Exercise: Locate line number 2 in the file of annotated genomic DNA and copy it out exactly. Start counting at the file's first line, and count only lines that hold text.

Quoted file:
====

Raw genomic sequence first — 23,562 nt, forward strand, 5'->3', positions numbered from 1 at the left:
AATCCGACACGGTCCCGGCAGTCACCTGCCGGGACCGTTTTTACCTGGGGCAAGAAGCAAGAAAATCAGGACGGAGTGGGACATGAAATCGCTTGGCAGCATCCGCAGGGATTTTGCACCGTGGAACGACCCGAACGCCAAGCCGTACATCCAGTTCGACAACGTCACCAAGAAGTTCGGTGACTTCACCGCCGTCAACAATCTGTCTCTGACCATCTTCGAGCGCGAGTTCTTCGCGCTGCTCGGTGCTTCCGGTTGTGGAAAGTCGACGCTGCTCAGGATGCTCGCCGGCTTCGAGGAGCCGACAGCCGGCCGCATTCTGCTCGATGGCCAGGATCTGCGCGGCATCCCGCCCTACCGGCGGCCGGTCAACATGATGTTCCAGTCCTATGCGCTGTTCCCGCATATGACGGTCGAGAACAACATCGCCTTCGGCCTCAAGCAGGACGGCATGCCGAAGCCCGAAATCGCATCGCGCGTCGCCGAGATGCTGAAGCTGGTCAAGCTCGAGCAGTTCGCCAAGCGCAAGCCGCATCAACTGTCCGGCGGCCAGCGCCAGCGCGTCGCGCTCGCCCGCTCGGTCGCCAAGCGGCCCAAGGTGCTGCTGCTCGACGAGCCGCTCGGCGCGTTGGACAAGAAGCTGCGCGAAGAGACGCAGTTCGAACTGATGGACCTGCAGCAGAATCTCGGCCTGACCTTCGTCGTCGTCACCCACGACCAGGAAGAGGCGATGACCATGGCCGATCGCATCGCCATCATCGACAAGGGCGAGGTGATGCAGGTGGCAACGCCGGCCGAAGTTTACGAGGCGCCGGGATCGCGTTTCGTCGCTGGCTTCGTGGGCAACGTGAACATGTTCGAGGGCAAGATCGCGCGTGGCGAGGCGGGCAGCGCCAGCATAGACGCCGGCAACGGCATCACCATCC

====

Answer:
AATCCGACACGGTCCCGGCAGTCACCTGCCGGGACCGTTTTTACCTGGGGCAAGAAGCAAGAAAATCAGGACGGAGTGGGACATGAAATCGCTTGGCAGCATCCGCAGGGATTTTGCACCGTGGAACGACCCGAACGCCAAGCCGTACATCCAGTTCGACAACGTCACCAAGAAGTTCGGTGACTTCACCGCCGTCAACAATCTGTCTCTGACCATCTTCGAGCGCGAGTTCTTCGCGCTGCTCGGTGCTTCCGGTTGTGGAAAGTCGACGCTGCTCAGGATGCTCGCCGGCTTCGAGGAGCCGACAGCCGGCCGCATTCTGCTCGATGGCCAGGATCTGCGCGGCATCCCGCCCTACCGGCGGCCGGTCAACATGATGTTCCAGTCCTATGCGCTGTTCCCGCATATGACGGTCGAGAACAACATCGCCTTCGGCCTCAAGCAGGACGGCATGCCGAAGCCCGAAATCGCATCGCGCGTCGCCGAGATGCTGAAGCTGGTCAAGCTCGAGCAGTTCGCCAAGCGCAAGCCGCATCAACTGTCCGGCGGCCAGCGCCAGCGCGTCGCGCTCGCCCGCTCGGTCGCCAAGCGGCCCAAGGTGCTGCTGCTCGACGAGCCGCTCGGCGCGTTGGACAAGAAGCTGCGCGAAGAGACGCAGTTCGAACTGATGGACCTGCAGCAGAATCTCGGCCTGACCTTCGTCGTCGTCACCCACGACCAGGAAGAGGCGATGACCATGGCCGATCGCATCGCCATCATCGACAAGGGCGAGGTGATGCAGGTGGCAACGCCGGCCGAAGTTTACGAGGCGCCGGGATCGCGTTTCGTCGCTGGCTTCGTGGGCAACGTGAACATGTTCGAGGGCAAGATCGCGCGTGGCGAGGCGGGCAGCGCCAGCATAGACGCCGGCAACGGCATCACCATCC